The most noticeable feature of a Scottish Fold is its ears, which are small and folded forward. The tips of the ears are rounded. The coat of the Scottish Fold is short and dense. It comes in a variety of colours and patterns. Folds are said not to be an active breed, and this may be because of pain involved in movement (see below).
Health and welfare of cats with folded or curled ears
There are several breeds of cat with ears that do not stand up in the normal way – some folding downwards and some curling backwards. The most well known is the Scottish Fold cat, where the Scottish Fold gene mutation detrimentally affects cartilage, most obviously seen making the ear cartilage fold. However, the cartilage defect affects their joints as well as the ear cartilage, with defective bone development and severe bone and cartilage abnormalities in all cats with folded ears. This is known as osteochondrodysplasia – a general term for a disorder of the development of bone and cartilage. These bone and cartilage abnormalities lead to severe and painful arthritis and Scottish Folds can suffer from severe and painful degenerative joint disease, also known as osteoarthritis, throughout their lives. As the disease progresses, the joints stiffen, bones fuse and movement becomes more difficult and extremely painful.
Bone abnormalities in Scottish Fold cats: ‘A’ shows a severely affected cat and ‘B’ a mildly affected cat (photo courtesy of Richard Malik)
The genetics of osteochondrodysplasia
The mutation causing osteochondrodysplasia results from a single autosomal dominant gene, although the gene may have incomplete penetrance, and thus the abnormalities may vary in severity between one cat and another.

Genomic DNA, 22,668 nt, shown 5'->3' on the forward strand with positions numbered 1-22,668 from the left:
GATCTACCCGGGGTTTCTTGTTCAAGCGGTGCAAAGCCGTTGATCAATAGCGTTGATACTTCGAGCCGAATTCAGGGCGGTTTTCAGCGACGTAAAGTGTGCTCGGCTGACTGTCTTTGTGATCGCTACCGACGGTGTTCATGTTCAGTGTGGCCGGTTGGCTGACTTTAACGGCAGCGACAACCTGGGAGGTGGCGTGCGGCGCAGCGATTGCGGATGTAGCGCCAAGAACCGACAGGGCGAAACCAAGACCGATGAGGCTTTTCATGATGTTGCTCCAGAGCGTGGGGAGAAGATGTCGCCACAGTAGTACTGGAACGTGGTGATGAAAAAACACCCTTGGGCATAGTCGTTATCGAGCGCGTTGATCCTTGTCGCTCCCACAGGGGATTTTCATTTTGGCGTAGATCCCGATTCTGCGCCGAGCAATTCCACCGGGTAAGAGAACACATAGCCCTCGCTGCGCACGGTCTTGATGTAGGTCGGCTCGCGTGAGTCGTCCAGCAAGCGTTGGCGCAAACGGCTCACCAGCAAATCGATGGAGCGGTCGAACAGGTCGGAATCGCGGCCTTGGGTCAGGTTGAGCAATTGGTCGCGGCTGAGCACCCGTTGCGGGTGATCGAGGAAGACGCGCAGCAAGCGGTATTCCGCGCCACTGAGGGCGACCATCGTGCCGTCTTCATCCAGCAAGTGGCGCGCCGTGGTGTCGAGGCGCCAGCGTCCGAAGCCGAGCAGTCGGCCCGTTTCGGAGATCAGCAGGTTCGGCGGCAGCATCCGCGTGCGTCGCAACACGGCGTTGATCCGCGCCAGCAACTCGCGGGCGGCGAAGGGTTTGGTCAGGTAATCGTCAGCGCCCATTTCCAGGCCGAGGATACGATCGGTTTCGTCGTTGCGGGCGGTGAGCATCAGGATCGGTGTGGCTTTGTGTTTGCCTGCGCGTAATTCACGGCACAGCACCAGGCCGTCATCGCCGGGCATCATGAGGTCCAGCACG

All Scottish Fold cats suffer from variable degrees of painful degenerative joint disease, which can result in fusing of the tail, tarsi (ankles) and stifles (knees). This is apparent clinically as a reluctance to move, and abnormal posture and gait, lameness and short misshapen limbs.
A severely affected Scottish Fold Cat
International Cat Care believe that it is simply unethical to continue to breed cats with a genetic mutation that is known to cause significant painful disease – the rationale for breeding these cats was purely human pleasure, as some people believe the folded ears look appealing. This is an unnatural appearance for a cat though, and the underlying genetic defect has far reaching and severe consequences for the health of the cat.
International Cat Care has joined forces with the British Veterinary Association (BVA) to raise awareness on the suffering of Scottish Fold cats because of the way they have been bred to look.
Folded or curled ears can also make it difficult for the cat to clean its ears, so owners may need to remove any wax or dirt accumulation from the ear to help prevent discomfort and infection. Unfortunately, breeds with folded or curled ears are now being crossed with other breeds with different genetic mutations with very little concern for the cat.
Our position on breeding cats is that first no harm should be done. We know that these cats can have severe joint problems because of the genetic defect needed to get the folded ear look; we should not breed these cats.
We have limited the information about inherited disorders to those conditions that are known and proven to exist within a breed. For many breeders and many conditions, insufficient information may be available at this time to know whether any particular breed is necessarily free of any particular condition.
In general, pedigree breeds use a much smaller gene pool for breeding than domestic cats and therefore have a higher risk of developing inherited disorders. In addition, a number of ‘newer’ pedigree breeds are derived from matings between one or more ‘older’ breeds, and in these situations perpetuation of inherited problems that were seen in older breeds is likely within the newer breeds.